I’ve always been interested in stories between sisters. Maybe it’s because I only have one sister and we’re not even super close. But I’m really intrigued by other people’s relationships with their sisters and what makes them click or not click. That’s exactly why I wanted to review The Good Sister by Jamie Kain. The fact that their family is unconventional and that one of the sisters is already dead made it all the more intriguing to me.
I guess you could say that Sarah, Rachel and Asha are your typical siblings. Sarah’s the good, responsible one, who has been battling cancer on and off. She’s the one that everybody likes. Asha’s the spoiled baby of the family, Sarah’s favorite sister, who was so devastated about her sister’s death that she didn’t know how to deal. Then there’s Rachel, the middle child, the wild one and the resident family rebel.
Each sister has their individual stories to tell that all connects to the day that Sarah died and the truth behind her death. It’s interesting to imagine how different they all are from each other, which leads to all sorts of misunderstandings and fights typical of any sibling relationship. But at the same time, I love how, by digging deep into their relationship, you still find that bond and love for each other despite their differences.
How Jamie Kain was able to portray the dynamics of this sisterhood, even though it was already established early on in the story that Sarah’s already dead, is just great. This was nicely done with flashbacks and also by letting each sister tell her side of the story. I love how the story unfolds by letting each sister alternately tell the readers of their experience in their own perspectives. I think that how their stories come together in the end is exactly the kind of journey each sister was taking in coming to terms with Sarah’s death. This approach is brilliant!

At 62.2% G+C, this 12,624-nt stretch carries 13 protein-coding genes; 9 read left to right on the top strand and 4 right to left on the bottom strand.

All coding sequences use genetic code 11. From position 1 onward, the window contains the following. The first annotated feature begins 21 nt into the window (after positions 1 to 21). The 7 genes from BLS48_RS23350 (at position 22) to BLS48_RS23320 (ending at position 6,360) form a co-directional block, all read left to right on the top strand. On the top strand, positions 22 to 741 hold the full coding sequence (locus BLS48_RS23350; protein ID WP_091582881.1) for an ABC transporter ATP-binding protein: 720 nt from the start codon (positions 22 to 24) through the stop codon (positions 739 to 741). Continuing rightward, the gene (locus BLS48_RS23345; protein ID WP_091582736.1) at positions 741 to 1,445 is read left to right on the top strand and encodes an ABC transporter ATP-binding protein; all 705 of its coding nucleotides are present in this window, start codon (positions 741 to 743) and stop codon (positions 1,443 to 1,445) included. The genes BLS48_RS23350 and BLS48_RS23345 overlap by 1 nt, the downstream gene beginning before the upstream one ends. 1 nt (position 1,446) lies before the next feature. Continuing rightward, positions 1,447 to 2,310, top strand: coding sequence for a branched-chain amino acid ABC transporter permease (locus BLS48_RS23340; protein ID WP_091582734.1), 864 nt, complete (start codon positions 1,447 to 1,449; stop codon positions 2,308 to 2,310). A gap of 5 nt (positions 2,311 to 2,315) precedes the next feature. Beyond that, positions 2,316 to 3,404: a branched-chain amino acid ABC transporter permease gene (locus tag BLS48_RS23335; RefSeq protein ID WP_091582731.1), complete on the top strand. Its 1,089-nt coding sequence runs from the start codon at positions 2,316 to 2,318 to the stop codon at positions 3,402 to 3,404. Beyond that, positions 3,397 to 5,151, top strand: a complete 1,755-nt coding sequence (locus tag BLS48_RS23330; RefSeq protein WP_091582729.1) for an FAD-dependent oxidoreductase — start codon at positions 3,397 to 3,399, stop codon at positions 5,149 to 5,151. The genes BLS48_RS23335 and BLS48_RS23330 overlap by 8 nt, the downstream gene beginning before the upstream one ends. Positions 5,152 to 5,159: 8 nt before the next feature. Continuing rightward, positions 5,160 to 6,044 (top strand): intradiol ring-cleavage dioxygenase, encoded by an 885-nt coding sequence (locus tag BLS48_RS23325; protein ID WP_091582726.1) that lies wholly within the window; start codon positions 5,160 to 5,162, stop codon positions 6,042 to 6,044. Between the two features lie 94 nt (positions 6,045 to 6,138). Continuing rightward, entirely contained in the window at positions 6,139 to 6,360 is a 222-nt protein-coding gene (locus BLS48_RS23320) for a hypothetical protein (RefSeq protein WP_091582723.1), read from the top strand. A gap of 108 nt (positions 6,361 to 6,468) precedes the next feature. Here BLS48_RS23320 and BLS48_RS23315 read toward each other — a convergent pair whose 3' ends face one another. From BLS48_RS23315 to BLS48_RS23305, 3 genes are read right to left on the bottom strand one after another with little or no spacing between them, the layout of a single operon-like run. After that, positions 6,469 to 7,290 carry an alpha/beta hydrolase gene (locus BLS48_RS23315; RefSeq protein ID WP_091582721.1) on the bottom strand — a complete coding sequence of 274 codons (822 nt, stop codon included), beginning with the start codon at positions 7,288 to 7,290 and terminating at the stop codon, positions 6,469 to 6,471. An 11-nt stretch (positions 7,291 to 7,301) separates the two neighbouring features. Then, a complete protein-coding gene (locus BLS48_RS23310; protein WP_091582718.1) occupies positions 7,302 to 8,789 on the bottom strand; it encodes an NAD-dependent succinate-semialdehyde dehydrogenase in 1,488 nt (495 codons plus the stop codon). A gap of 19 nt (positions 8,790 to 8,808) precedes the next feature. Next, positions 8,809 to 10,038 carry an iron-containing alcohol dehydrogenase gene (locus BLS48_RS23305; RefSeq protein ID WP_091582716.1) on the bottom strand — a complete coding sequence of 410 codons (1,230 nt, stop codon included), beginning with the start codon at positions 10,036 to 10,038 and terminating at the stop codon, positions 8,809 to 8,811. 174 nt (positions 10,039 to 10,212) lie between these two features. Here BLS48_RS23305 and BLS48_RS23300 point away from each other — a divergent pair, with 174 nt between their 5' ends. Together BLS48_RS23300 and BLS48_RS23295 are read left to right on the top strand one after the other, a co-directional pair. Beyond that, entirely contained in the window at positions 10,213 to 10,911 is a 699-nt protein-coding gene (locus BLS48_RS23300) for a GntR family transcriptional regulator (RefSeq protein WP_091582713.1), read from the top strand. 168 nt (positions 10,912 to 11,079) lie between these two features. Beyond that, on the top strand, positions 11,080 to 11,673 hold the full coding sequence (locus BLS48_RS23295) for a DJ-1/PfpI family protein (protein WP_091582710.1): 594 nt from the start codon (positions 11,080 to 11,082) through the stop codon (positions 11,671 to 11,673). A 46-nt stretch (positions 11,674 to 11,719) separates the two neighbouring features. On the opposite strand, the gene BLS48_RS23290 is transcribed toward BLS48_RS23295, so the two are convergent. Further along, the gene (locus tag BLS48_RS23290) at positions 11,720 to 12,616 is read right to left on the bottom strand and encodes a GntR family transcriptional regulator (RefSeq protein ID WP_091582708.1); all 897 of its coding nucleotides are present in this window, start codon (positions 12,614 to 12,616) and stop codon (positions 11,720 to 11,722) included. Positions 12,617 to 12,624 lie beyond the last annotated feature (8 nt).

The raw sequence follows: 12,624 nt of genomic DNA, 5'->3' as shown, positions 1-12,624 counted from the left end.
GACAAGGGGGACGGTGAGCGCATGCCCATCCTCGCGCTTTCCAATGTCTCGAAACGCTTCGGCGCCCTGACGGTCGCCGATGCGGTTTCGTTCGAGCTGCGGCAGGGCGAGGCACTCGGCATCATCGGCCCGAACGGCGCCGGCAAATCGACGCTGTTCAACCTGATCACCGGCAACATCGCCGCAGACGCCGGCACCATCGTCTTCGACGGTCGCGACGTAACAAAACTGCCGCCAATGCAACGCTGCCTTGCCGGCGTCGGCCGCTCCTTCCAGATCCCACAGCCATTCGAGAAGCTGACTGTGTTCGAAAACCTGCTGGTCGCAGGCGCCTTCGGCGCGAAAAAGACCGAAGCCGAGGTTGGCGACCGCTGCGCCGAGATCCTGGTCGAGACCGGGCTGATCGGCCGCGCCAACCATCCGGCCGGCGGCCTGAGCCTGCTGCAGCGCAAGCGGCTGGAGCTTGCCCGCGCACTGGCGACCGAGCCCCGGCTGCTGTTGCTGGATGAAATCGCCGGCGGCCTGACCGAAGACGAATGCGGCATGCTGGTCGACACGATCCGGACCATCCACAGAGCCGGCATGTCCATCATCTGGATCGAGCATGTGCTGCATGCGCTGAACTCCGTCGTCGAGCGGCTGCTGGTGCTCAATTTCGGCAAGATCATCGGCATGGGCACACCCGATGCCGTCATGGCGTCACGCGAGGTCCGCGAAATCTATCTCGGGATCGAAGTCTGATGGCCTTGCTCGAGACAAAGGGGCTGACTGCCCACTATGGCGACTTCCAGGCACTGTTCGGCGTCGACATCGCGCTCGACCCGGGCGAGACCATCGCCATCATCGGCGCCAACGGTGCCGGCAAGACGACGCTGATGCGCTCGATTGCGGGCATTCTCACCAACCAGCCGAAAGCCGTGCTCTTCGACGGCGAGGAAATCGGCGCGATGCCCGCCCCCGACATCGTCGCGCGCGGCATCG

I also love how Kain was able to portray with such authenticity the realities of life in a family of divorce. Being from a broken family myself, I could definitely relate to this part of the story. Actually, I often found myself reflecting on whether there are similarities between the sisters’ reaction to the divorce and my daughters’ reaction to the demise of my marriage to their dad. It’s nice to read about the children’s perspective in this and be reminded of the fact that divorce doesn’t just happen to the couple only but to the children too.
This is definitely that kind of book that will leave you reflecting about your life, about death and yes, about your own relationship with your family. I definitely recommend this one!